Moreover, Biden announced on June 23 that he was urging cities experiencing an increase in crime to tap funds in his coronavirus relief bill “to hire police officers needed for community policing and to pay their overtime.” He added that they also “can use the funding to scale up wraparound services for the residents as well, including substance abuse and mental health services that we know will make a difference in prevention of crime.”

Interestingly enough, it was Vice President Kamala Harris who originally offered a way out of the "tough on crime," vs. "soft on crime" dichotomy. In 2008, while serving as the District Attorney of San Francisco, she published a book titled "Smart on Crime." In 2013, then-Attorney General Eric Holder took up the theme with a report titled "Smart on Crime: Reforming the Criminal Justice System for the 21st Century." It identified five goals.

  1. To ensure finite resources are devoted to the most important law enforcement priorities;
  2. To promote fairer enforcement of the laws and alleviate disparate impacts of the criminal justice system;
  3. To ensure just punishments for low-level, nonviolent convictions;
  4. To bolster prevention and reentry efforts to deter crime and reduce recidivism;
  5. To strengthen protections for vulnerable populations.
The first one is critical in that it specifically addresses an issue with policing. As David Simon pointed out so powerfully in the HBO series, The Wire, the war on drugs distorted policing with a focus on chasing after statistics that only looked "tough on crime," but were heavily weighted with minor arrests for possession and trafficking, depleting resources that otherwise could have been devoted to violent crime.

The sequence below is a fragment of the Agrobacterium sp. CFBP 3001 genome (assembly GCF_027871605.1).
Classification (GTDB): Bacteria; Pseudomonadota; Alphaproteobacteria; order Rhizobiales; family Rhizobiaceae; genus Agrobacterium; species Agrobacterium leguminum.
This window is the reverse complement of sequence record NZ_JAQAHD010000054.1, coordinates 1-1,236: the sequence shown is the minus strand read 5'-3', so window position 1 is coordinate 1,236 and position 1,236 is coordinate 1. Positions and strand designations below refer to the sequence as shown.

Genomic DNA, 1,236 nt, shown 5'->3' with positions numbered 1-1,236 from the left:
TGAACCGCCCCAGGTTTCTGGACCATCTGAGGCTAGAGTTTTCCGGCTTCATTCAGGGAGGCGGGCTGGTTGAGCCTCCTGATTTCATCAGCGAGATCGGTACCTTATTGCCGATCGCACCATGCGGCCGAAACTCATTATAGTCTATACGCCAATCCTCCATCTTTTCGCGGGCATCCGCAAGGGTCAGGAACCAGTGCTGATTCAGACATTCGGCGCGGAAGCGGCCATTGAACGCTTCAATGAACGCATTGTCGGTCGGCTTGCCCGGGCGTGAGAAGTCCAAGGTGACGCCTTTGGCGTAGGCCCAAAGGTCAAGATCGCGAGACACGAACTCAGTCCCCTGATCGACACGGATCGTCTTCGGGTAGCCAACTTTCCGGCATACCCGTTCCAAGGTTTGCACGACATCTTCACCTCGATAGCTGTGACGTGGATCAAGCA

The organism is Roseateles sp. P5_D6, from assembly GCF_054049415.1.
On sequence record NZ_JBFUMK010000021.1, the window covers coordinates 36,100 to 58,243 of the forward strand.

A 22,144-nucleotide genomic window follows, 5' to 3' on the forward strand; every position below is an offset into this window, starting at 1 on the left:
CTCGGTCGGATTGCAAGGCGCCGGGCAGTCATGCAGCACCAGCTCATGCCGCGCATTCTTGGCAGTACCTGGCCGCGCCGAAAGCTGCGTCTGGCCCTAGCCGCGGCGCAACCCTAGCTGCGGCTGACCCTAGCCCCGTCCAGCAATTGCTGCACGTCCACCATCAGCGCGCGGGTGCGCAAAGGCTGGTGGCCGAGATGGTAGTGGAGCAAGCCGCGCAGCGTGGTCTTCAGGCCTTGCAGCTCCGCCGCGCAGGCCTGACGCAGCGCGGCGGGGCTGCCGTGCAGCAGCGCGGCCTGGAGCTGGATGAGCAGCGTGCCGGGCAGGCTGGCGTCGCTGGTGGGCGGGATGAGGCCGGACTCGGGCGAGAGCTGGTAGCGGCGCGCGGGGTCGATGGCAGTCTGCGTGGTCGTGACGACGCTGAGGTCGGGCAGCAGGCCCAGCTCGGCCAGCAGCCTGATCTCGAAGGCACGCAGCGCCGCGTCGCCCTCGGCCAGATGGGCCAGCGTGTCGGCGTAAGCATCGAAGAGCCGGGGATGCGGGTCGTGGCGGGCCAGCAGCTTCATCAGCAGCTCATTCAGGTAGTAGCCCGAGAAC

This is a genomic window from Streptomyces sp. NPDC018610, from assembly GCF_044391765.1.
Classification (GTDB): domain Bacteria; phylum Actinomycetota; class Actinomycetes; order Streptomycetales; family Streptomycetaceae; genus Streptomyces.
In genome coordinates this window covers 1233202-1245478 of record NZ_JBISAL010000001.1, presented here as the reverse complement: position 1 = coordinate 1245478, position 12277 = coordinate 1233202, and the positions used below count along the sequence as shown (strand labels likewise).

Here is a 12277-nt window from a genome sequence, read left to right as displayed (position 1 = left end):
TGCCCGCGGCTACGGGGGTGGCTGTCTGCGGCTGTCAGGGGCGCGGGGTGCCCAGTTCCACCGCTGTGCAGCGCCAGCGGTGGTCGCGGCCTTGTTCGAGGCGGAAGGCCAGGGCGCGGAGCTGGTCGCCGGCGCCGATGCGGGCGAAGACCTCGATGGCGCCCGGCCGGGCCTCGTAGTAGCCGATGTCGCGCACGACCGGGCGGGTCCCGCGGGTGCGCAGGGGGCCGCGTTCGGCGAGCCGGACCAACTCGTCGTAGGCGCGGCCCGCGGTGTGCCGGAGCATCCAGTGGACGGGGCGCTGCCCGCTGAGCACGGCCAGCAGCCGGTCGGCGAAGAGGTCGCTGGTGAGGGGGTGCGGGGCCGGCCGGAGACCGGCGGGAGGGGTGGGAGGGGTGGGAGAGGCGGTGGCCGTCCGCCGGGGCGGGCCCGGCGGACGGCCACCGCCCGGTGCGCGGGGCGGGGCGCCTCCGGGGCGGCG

Not too long ago, I noted that Simon had been vindicated when State's Attorney Marilyn Mosby announced that, during the pandemic, Baltimore would no longer prosecute drug possession, prostitution, trespassing and other minor charges, to keep people out of jail and limit the spread of the coronavirus. 
And then crime went down in Baltimore. A lot. While violent crime and homicides skyrocketedin most other big American cities last year, violent crime in Baltimore dropped 20 percent from last March to this month, property crime decreased 36 percent, and there were 13 fewer homicides compared with the previous year. This happened while 39 percent fewer people entered the city’s criminal justice system in the one-year period, and 20 percent fewer people landed in jail after Mosby’s office dismissed more than 1,400 pending cases and tossed out more than 1,400 warrants for nonviolent crimes.

Following the 2016 shooting that killed five police officers in Dallas, the chief articulated the problem as it exists today, suggesting that we're asking law enforcement to do too much. 


Asking law enforcement to solve all of our problems is not only a diversion of resources. It doesn't work, but is a sure-fire way to take steps towards becoming a police state.

After four years of dog whistles from Donald Trump about being the "law and order" president followed by a racist backlash against the movement to reform policing, it is important for Democrats to be clear. We remain the party committed to reforming police abuses. But just as importantly, we reject the false notion that we have to chose between "defund the police" and being "tough on crime." Instead, we can proactively be "smart on crime."